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It doesn’t matter if you’re going for a short weekend trip or an extended stay, Wisconsin has got plenty to explore. You might be surprised to learn that the Badger State offers plenty of alluring outdoor attractions as well as small-town gems and family-friendly favorites.
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Osceola, located along the Saint Croix National Scenic Riverway is best known for its falls. Cascade Falls is actually located right in the middle of town, and it’s also the reason the town sprang up, supporting its brewery and mill. Originally settled in 1844, its collection of downtown buildings date back to 1880, forming its core and contributing to its charm. Check out the waterfall and then take a stroll downtown to visit the shops and historic buildings before taking a more in-depth look at the history by embarking on a ride with the Osceola & St. Crois Valley Railway. The train with vintage cars takes passengers on a 20-mile journey along the sandstone bluffs of the St. Croix River.
The state capital is often ranked among America’s top towns for biking, scenic surroundings and beer. Home to the University of Wisconsin-Madison, it offers a college town feel with lots of things to do. State Street, located in the heart of downtown, is a pedestrian zone lined with restaurants, bars and shops, and by hopping on the Lakeshore path which follows Lake Mendota, you can enjoy a peaceful, scenic spot like Picnic Point in just minutes. Of course, being in a state that’s synonymous with brewing beer, Madison also offers a number of outstanding breweries and pubs.
Considered “The Waterpark Capital of the World,” Wisconsin Dells is one of the most popular vacation destinations in the Midwest. What was once just a summertime hotspot has become a treasured year-round destination, thanks to the explosion of indoor water parks and family-friendly resorts. The area is also famous for the steep, scenic bluffs along the rivers that make for outstanding cruising. Among the many theme parks, the Dells boasts are Mt. Olympus Water plus Theme Park and Noah’s Ark Waterpark, which offers a practically overwhelming array of aquatic rides including two wave pools, a surfing simulator and 51 slides. Scorpion’s Tail, a favorite with those looking for heart-pounding thrills in the water, propels riders down a nearly vertical slide into an inclined loop.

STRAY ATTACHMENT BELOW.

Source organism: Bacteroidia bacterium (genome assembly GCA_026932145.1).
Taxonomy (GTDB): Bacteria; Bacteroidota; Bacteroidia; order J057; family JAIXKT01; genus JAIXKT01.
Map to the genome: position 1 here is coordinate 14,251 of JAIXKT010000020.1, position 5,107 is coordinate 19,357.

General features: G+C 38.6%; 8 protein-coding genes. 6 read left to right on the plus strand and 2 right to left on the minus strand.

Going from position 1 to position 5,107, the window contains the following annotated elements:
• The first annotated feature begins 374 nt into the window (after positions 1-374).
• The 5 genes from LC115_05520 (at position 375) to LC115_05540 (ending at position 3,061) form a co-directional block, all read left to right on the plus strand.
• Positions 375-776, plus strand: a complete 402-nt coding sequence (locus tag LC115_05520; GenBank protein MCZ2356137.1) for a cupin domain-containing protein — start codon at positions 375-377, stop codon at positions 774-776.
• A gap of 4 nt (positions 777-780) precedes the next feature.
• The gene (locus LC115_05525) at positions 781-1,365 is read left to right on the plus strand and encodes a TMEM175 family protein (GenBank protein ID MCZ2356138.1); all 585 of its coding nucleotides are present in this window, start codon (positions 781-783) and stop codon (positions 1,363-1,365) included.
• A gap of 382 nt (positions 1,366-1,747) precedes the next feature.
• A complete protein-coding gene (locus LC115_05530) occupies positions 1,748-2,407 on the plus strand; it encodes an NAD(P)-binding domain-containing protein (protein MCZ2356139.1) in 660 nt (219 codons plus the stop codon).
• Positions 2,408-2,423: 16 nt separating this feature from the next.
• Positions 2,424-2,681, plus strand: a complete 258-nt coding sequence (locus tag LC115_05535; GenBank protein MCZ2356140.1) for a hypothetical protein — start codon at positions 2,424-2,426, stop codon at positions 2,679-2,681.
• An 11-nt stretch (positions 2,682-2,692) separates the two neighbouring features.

This small town with a history of commercial fishing and lumbering is located on Lake Superior in northern Wisconsin. It serves as the main gateway for visitors to the scenic Apostle Islands National Lakeshore and offers the opportunity to enjoy kayaking and sailing on the largest of the Great Lakes. While it’s home to just a few hundred people, you’ll find numerous specialty shops, art galleries and two museums: the Bayfield Heritage Museum and the Bayfield Maritime Museum. Many come during the first weekend of October to experience its highlight of the year, the annual Apple Fest. The Apostle Islands attract water sports enthusiasts, hikers and wildlife watchers – Stockton Island hosts one of the greatest concentrations of black bears on the continent, though they can be found throughout the islands.
This Lake Superior port town, located on the lake’s western tip, is home to a number of attractions, and also makes a great place to stay for those who plan to explore Pattison State Park nearby. Home to Big Manitou Falls, a 165-foot-high waterfall considered the tallest in the state, Native Americans believed that the voice of the Great Spirit could be heard from the falls. In town, you’ll find interesting museums like the Richard I. Bong Museum which tells the store of America’s “Ace of Aces” during the Second World War. Fairlawn Mansion, built during the early years of Superior, is home to the Douglas County Historical Society, and live music is offered at several downtown taverns, including Shooters Saloon and Thirsty’s.